If you are suffering from abuse you
could try to gain some protection from your abuser by applying
for a civil injunction or protection order.
What is an Injunction
An injunction is a court order that
requires someone to do or not to do something. There are two
main types of injunctions available under Part IV of the Family
Law Act 1996:
A non-molestation order
An occupation order
A non-molestation order is aimed at
preventing your partner or ex-partner from using or threatening
violence against you or your child, or intimidating, harassing
or pestering you, in order to ensure the health, safety and
well-being of yourself and your children.
An occupation order regulates who can
live in the family home, and can also restrict your abuser from
entering the surrounding area. If you do not feel safe
continuing to live with your partner, or if you have left home
because of violence, but want to return and exclude your abuser,
you may want to apply for an occupation order.
Under new legislation, a breach of a
non-molestation order is now a criminal offence; however, you
should still be able to take your abuser back to the civil court
for breaking the order, if you prefer this. If you already have
an injunction, you may have a power of arrest attached, and you
can also have powers of arrest attached to an occupation order.
These powers come into effect if your abuser breaks the order
(see below, Powers of arrest.)
While getting a court order may provide
some protection, it isn’t always helpful: sometimes it makes
very little difference, and it can even (in some cases) be
Who is eligible to apply
for an injunction?
In order for you to apply for one of
these orders you must be an ‘associated person’. This means you
and your partner or ex-partner must be related or associated
with each other in one of the following ways:
You are or have been married to
You are or have been in a civil
partnership with each other;
You are cohabitants or former
cohabitants (including same sex couples)
You live or have lived in the same
You are relatives.
You have formally agreed to marry
each other (even if that agreement has now ended).
You have a child together (this can
include those who are parents of the same child, and those
who have parental responsibility for the same child).
Although not living together, you
are in an “intimate relationship of significant duration”.
You are both involved in the same
family proceedings (e.g. divorce or child contact).
Recent legislation (the Domestic
Violence Crime and Victims Act, 2004) will amend the Family Law
Act so that cohabiting same sex couples will be able to apply
for occupation orders, and they, as well as couples who do not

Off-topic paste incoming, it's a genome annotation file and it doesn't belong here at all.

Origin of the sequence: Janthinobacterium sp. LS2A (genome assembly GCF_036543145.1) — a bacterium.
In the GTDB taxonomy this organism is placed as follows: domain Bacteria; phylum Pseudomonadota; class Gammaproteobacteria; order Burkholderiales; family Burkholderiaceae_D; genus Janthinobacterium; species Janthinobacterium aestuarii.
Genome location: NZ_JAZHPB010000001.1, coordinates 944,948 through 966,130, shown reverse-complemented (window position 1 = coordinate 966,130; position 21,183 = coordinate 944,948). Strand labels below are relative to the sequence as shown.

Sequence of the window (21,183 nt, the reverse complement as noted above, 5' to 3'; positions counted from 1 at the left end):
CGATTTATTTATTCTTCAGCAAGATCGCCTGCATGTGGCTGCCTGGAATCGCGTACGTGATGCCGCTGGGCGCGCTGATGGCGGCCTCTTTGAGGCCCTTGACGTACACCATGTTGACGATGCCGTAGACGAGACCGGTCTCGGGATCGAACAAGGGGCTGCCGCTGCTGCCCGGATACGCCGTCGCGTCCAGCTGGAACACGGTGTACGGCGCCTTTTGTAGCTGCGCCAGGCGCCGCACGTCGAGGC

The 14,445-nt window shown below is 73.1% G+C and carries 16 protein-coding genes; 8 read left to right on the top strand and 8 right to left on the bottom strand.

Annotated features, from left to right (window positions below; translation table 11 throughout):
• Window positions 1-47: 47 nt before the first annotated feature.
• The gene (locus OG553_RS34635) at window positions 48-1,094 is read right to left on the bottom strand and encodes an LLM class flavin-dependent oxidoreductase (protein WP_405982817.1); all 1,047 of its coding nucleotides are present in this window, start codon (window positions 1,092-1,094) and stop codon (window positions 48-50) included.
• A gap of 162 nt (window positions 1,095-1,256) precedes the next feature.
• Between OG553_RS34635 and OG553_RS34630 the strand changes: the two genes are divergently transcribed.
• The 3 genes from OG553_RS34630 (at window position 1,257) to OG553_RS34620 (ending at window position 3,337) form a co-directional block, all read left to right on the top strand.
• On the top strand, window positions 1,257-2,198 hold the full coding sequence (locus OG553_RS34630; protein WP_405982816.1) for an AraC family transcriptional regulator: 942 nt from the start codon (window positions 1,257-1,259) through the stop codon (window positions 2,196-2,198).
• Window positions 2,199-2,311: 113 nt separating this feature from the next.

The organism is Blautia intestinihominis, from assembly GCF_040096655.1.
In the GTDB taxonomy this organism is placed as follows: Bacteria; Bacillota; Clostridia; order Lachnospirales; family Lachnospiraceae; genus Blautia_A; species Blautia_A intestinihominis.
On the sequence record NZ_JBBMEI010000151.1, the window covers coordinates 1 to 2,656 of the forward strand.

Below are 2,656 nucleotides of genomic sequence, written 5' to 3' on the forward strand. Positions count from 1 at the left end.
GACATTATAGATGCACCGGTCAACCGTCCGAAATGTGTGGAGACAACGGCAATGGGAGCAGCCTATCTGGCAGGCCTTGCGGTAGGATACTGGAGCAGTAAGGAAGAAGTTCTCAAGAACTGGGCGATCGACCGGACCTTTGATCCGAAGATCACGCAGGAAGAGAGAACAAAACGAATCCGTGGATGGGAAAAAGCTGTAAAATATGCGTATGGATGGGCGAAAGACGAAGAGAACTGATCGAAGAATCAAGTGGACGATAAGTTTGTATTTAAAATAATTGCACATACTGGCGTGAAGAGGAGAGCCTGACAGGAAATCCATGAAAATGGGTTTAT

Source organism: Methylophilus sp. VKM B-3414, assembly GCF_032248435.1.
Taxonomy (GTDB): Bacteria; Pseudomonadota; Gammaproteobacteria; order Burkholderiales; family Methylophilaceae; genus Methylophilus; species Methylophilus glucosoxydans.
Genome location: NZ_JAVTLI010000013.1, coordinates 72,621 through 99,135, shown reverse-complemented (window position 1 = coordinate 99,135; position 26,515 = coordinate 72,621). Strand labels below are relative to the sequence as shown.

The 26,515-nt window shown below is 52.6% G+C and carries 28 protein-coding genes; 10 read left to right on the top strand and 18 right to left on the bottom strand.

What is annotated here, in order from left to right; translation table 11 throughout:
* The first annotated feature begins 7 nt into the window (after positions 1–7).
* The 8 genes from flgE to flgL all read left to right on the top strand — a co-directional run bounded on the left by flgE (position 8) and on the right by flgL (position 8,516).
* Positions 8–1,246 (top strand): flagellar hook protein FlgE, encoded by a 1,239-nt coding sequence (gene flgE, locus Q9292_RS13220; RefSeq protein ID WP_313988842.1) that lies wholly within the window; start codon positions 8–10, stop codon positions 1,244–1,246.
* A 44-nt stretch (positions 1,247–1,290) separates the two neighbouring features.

live together or have children together, will also be able to
apply for non-molestation orders.
If you are not eligible to apply for an
order under the Family Law Act, or if you are being continually
harassed, threatened, pestered or stalked after a relationship
has ended, you can also get civil injunctions under the
Protection from Harassment Act 1997. Recent legislation also
allows a restraining order to be attached when criminal
proceedings have been taken – even if the conviction has not
been upheld – if the court believes you are likely to be at
risk. Restraining orders can provide the same protection as
injunctions under the civil law but may be more effective as
they carry stronger penalties.
Action under the criminal law, coupled
with restraining orders, may help you avoid the cost of taking
civil legal action if you do not also need to apply for an
injunction to exclude your abuser from your home.
If you are applying for an occupation
order you either have to have a legal right to occupy the home
(as joint or sole tenant or owner of that home), or you have to
be or have been married to, or cohabitating with, an
opposite-sex partner who is the owner or tenant. The court will
apply a ‘balance of harm’ test when deciding whether to make the
order. When making an occupation order, the court may make other
related orders imposing obligations on you or your abuser (for
example, relating to repair and maintenance of the home, or to
payment of rent or mortgage).
Injunctions are normally for a specified
period of time (e.g. six months) but can be renewed; or they may
be made ‘until further order’. There is no limit on the length
of time that non-molestation orders can be extended. Occupation
orders can only be extended beyond 12 months if you have a legal
right to stay in the home (i.e. as owner or co-owner, or
tenant/joint tenant, or because you are or have been married to
Getting legal advice
Although you can apply for an injunction
yourself, you might find it helpful to have legal advice. It is
best to get a solicitor who has a lot of experience with
domestic violence cases, and who is likely to understand all the
issues. Most of the solicitors listed on our panel have a wealth
of experience in this area and would be happy to help.
You may be eligible for public funding
(Community Legal Services funding, or legal aid) to pay your
legal costs if you are claiming welfare benefits, or are on a
low income and have little or no savings. (Your partner’s or
husband’s income is not taken into account if you are taking
legal action against him).
Please note Legal Aid is now very
limited for more information
Going to court
Applications for injunctions under the
Family Law Act are held at the Magistrates’ Family Proceedings
Court or the County Court, or in some cases the High Court. The
application will be in a closed court (‘in chambers’) and no one
who is not directly concerned with your case will be allowed in.
This means that you will be able to take in your solicitor or
legal representative, but will not
normally be allowed to take in a friend or other supporter
(though they can stay in the waiting room). The good thing about
this is that no members of the public will be there (unlike at a